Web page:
4. Bright knight, it could be worth though to program pattern recognition. And I am not even sure if there werent attempts towards this method. Maybe Shredder did?
    If I remember correctly, Shredder did "2 brains" looking at the position. One was of tactical nature calculating a lot of possible variations. The other was evaluating positional stuff, thinking how a possible endgame could look like (looking at the pawnstructure and thinking if the weakness in the pawnstructure seems to be of long lasting nature), and it might as well had some typical patterns stored in this respect.
    It was pretty fast in finding the idea to start a minority attack at the queens side, and back then Shredder became world nr. 1 amongst the chess programs with a clear lead ahead.
    However, meanwhile programs seem to be able to look so far ahead, that the positional thinking is not worth it anymore.

    For the Fritz attack training (board vision) I started around 10 attacks per minute, but could push it pretty fast (maybe within half an hour) to 20.
    Some hours later I even reached 47 attacks per minute. I think within 100 hours of training you might be able to push it certainly over 60 attacks per minute.
    I dont think it helped me much though, but then again it might have helped a little bit. And furthermore I did not invest more than 20 hours into this kind of training. Probably the 20 hours (if it was 20 hours) was spend well?!
    I am more aware of hidden pieces such as a black bishop on a7 attacking the white pawn on f2. Some puzzles in CT have solving times of a minute just because one of the main actors in a tactic is far away and hidden. In these kind of puzzles, my solution time is considerably faster than the average solving time, and this must result in a little CT rating increase. It also might have helped to avoid blunders in real games a bit.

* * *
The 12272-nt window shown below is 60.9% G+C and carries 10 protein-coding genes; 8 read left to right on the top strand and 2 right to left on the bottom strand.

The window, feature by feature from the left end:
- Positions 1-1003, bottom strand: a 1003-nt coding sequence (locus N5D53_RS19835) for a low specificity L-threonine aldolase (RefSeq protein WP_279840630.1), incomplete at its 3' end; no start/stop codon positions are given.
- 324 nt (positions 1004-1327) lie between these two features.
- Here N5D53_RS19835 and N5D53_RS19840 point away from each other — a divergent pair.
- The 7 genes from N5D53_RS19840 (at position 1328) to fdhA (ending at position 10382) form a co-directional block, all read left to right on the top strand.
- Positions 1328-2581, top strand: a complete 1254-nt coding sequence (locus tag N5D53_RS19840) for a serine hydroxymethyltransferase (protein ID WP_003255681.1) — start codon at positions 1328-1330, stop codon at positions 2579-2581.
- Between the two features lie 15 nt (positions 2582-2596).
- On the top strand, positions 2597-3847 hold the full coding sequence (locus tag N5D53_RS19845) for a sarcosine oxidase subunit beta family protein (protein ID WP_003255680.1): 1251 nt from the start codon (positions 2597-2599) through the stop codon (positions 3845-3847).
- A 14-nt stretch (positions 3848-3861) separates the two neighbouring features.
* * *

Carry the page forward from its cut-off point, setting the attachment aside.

It could have sharpened my eye for judging when a position is tactical and when there is no tactic. If there are no captures possible, then the probability for tactics is very low.
    But I have doubts about the benefit after you reached 40 attacks per minute. Probably 30 attacks per minute is already enough. I have no argument why I actually believe that becoming even faster than 40 attacks wont help me to become any better.
    I might be wrong.

  5. @BK,
    I was afraid you were going to say that. It is difficult to give an example of a skill where pattern recognition plays no role. Yet I think it are two different things.

    Somehow it "feels" different.

    Allthough pattern recognition might be a skill, not every skill equals pattern recognition.

  6. Thempo said This means that the transfer ratio is reciprocal to the complexity of the pattern. In order to maximize transfer we must minimize complexity.
    That is what i think. A complex problem consist of sub pattern. If you are able to solve all subpattern (quicker) then you solve the problems (quicker).

    Thempo said I was afraid you were going to say that. It is difficult to give an example of a skill where pattern recognition plays no role. Yet I think it are two different things.

    Skills are highly automated "tasks". Board-vision is just very easy tactics. A check is just a very very easy pattern, to see all checks is board vision. To solve a tactic: "mate in one" is almost exact the same. Doing many easy (mate-)problems is automating skills wich are common in chess.

  7. Skill is a fuzzy concept. On the other hand, pattern recognition develops chess skill not only when these patterns comprise the physical relationship among pieces on the board, but also their dynamic relationships through what is less visible: where they can move. Stronger players recognize more of these dynamic patterns; that is, the GM instantly sees not only the bishop, but the diagonals along which it can move. Hence, a GM instantly recognizes whether that bishop is checking the king.